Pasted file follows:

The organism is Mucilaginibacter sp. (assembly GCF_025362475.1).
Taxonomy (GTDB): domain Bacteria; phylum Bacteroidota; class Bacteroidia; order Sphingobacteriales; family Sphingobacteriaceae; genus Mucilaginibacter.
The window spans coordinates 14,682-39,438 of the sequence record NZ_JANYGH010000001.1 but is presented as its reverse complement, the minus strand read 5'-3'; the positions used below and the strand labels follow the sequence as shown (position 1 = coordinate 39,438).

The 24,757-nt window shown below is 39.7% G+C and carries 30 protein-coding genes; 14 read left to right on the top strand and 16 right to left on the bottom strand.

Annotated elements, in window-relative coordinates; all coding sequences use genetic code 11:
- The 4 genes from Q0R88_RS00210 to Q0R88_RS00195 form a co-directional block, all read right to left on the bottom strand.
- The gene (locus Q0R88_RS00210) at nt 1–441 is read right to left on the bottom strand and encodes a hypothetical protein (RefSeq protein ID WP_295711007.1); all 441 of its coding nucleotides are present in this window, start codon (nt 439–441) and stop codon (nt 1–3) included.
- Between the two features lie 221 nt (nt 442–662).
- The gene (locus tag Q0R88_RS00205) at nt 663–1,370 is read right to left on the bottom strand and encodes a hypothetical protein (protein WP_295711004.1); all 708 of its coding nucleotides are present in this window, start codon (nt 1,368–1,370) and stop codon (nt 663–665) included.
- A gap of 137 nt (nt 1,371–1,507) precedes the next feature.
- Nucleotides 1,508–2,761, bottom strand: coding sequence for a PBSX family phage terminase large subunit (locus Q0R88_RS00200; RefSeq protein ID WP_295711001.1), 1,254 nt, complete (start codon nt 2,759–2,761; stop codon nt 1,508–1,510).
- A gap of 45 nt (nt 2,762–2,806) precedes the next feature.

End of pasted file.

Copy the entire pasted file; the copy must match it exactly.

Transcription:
The organism is Mucilaginibacter sp. (assembly GCF_025362475.1).
Taxonomy (GTDB): domain Bacteria; phylum Bacteroidota; class Bacteroidia; order Sphingobacteriales; family Sphingobacteriaceae; genus Mucilaginibacter.
The window spans coordinates 14,682-39,438 of the sequence record NZ_JANYGH010000001.1 but is presented as its reverse complement, the minus strand read 5'-3'; the positions used below and the strand labels follow the sequence as shown (position 1 = coordinate 39,438).

The 24,757-nt window shown below is 39.7% G+C and carries 30 protein-coding genes; 14 read left to right on the top strand and 16 right to left on the bottom strand.

Annotated elements, in window-relative coordinates; all coding sequences use genetic code 11:
- The 4 genes from Q0R88_RS00210 to Q0R88_RS00195 form a co-directional block, all read right to left on the bottom strand.
- The gene (locus Q0R88_RS00210) at nt 1–441 is read right to left on the bottom strand and encodes a hypothetical protein (RefSeq protein ID WP_295711007.1); all 441 of its coding nucleotides are present in this window, start codon (nt 439–441) and stop codon (nt 1–3) included.
- Between the two features lie 221 nt (nt 442–662).
- The gene (locus tag Q0R88_RS00205) at nt 663–1,370 is read right to left on the bottom strand and encodes a hypothetical protein (protein WP_295711004.1); all 708 of its coding nucleotides are present in this window, start codon (nt 1,368–1,370) and stop codon (nt 663–665) included.
- A gap of 137 nt (nt 1,371–1,507) precedes the next feature.
- Nucleotides 1,508–2,761, bottom strand: coding sequence for a PBSX family phage terminase large subunit (locus Q0R88_RS00200; RefSeq protein ID WP_295711001.1), 1,254 nt, complete (start codon nt 2,759–2,761; stop codon nt 1,508–1,510).
- A gap of 45 nt (nt 2,762–2,806) precedes the next feature.